Monday, March 11, 2013

Accounts of Some of My Most Favorite Memories in the Motherland 

One of my most favorite memories from the trip was visiting the Soviet b440 Foxtrot class submarine on one of the water reserves of Vytegra. I am fascinated by the Cold War era, and I was astounded by how complex the technology of the submarine was given the time, and can only imagine what modern submarines look like. We saw its sonar detectors, diesel engines, control rooms and heard about how the seamen exited the sub through its torpedo launchers cases of emergency. One of our guides on board was a man by the name of Sergei who actually had served on an atomic submarine on a fleet of 120 people, and he was recounting on many of his experiences during the war. One of the most interesting things I heard him say was that he never felt any impeding sense that war was coming soon. I found this to be quite ironic---so much money, time, resources and training had been invested into building the Soviet army and naval fleet in preparation for this war, and yet, there wasn’t even a concrete feeling that there would be actual combat in the near future. 

Another highlight of the trip for me was visiting the Alexsander Svir’sky Monastery a little over halfway to Vytegra from St. Petersburg. I was mesmerized by how colorful and full of life the frescoes still were, and the biblical stories they told were very heartfelt to me, even though I am not a religious person. My favorite stories were the one in which you could see Jesus Christ healing the common man of his maladies, such as the bleeding disease and cerebral palsy. Hearing the church choir sing in church Slavonic was breathtaking, and even though I could not understand what they were saying, it was almost an out of body experience where I could feel there passion and love of their faith, and it brought tears to my eyes. Also, the story of how Alexsander saw the Holy Trinity before him and how they blessed the sand they were standing upon was truly remarkable to me. Also, I’d like to think that a mini “miracle” happened to me on our visit to that monastery. We were told that if we touched the bags of holy sand that we collected from the sand pit inside one of the tiny structures within the monastery to Alexsander’s tomb that we would be granted our wishes. I had been coming on with kidney infection for the last two or three days which was becoming increasingly painful, and I wished that my symptoms would be relieved. No less than a few hours later, all my pain was gone! I am not exactly sure what to make of this experience, but even if it was a fluke or just pure luck, it was a story that I’ll be telling over and over again for the rest of my life.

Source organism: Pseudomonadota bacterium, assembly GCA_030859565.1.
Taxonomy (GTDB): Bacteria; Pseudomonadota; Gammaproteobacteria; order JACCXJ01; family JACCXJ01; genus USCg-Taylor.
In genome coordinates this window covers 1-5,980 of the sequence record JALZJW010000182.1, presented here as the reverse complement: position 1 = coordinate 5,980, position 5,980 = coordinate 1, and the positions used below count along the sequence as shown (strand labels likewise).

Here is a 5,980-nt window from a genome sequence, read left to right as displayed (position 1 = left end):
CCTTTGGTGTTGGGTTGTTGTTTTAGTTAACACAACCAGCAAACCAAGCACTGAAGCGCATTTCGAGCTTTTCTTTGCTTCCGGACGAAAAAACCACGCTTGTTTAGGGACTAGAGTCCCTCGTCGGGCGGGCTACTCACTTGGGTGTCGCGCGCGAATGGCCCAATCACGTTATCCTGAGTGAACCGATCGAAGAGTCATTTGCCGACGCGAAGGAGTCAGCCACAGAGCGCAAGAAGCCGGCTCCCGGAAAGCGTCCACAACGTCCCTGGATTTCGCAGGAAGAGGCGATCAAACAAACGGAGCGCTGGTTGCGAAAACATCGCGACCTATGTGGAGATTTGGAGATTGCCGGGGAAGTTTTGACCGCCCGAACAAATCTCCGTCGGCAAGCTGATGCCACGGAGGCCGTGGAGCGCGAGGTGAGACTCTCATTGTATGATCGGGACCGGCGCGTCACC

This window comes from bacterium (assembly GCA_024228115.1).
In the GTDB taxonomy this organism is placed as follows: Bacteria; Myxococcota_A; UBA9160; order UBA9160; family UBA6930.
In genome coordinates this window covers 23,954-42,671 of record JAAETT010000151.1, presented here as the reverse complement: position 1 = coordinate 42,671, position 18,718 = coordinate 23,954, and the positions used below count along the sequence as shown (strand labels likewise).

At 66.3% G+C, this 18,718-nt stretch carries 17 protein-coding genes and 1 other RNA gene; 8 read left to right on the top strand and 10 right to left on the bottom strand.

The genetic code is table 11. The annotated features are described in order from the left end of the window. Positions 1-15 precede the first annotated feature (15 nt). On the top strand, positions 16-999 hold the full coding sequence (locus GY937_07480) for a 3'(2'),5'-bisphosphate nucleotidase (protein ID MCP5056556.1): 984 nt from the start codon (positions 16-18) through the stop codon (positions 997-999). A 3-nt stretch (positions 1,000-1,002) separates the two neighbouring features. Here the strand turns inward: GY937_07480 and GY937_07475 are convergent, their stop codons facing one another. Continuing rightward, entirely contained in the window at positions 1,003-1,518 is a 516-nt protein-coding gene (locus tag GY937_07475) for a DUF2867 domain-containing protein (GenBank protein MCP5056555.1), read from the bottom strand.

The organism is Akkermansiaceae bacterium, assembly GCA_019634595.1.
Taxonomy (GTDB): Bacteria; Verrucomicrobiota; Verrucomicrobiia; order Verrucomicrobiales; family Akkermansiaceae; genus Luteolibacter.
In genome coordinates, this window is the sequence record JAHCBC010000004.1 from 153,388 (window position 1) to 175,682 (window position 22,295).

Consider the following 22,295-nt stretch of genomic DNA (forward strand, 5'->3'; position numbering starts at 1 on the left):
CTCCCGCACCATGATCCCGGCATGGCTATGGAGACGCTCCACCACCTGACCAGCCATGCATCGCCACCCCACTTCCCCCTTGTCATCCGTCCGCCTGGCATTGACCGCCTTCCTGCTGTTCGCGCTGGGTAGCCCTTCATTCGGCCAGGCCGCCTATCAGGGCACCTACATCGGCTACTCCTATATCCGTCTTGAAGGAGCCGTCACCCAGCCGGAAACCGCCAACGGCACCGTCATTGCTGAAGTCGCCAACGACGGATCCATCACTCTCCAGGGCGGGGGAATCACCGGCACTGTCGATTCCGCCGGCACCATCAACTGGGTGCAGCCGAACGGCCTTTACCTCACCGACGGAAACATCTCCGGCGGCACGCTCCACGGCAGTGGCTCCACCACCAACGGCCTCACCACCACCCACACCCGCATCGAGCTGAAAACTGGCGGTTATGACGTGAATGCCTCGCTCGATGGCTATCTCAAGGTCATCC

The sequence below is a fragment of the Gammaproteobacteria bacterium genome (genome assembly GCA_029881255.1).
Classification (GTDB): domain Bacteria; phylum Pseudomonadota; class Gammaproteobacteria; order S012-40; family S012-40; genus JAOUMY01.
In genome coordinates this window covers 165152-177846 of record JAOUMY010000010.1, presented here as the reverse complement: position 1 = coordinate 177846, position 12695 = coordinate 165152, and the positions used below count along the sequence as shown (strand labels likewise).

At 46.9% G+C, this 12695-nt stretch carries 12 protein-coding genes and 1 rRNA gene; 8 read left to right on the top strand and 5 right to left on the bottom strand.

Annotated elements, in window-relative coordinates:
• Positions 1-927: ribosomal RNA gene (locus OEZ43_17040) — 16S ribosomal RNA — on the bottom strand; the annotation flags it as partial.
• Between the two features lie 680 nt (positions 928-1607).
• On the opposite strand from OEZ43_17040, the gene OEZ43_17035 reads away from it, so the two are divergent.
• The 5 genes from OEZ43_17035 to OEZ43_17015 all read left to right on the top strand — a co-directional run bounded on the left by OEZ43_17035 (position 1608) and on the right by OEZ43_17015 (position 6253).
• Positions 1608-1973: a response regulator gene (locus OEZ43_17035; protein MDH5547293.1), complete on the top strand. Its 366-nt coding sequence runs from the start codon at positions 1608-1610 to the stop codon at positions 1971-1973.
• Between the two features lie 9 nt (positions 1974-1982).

In the Andoma village, as well as in School No. 2, I recited a poem by Alexsander Pushkin I believe might have been titled “Deep in Siberia’s Mines” for the students and teachers. This was a poem I recited for the first class I ever took on Russian history in my junior year at Michigan. You can only imagine how I must feel…little did I know that a little over one year later I would be in Russia reciting the very same poem. When I heard the students began to recite the poem in Russian after they had recognized it, I felt so honored and happy that I had shared a poem with them by a poet that has contributed so much to Russian history and has impacted so many Russians lives, especially in the provinces where poetry becomes very important. 

It seems that I have had infinity and a half memories on this trip that will stay with me forever. The most interesting note that I will most likely ever have to say about my time in Russia is that it is almost exactly the country I pictured every time I envisioned Russia in my mind ever since I was a little girl. I always had an image of the cute little babyshkas in their colorful embroidered head scarves inside tiny log huts in midst of a snowy, cold, vast wilderness. I also had always pictured the metropolises as cold, unwelcoming and dark in its layout, which is exactly what I found to be true when I first set my eyes on it when our plane descended into St. Petersburg. This makes me happy, for Russia was always a country that I had always fascinated me in the way I had pictured it in my mind, and ever since I was a little girl I knew that wanted to come here one day. Who would have thought that around ten or so years later, that’s exactly what I would do.   

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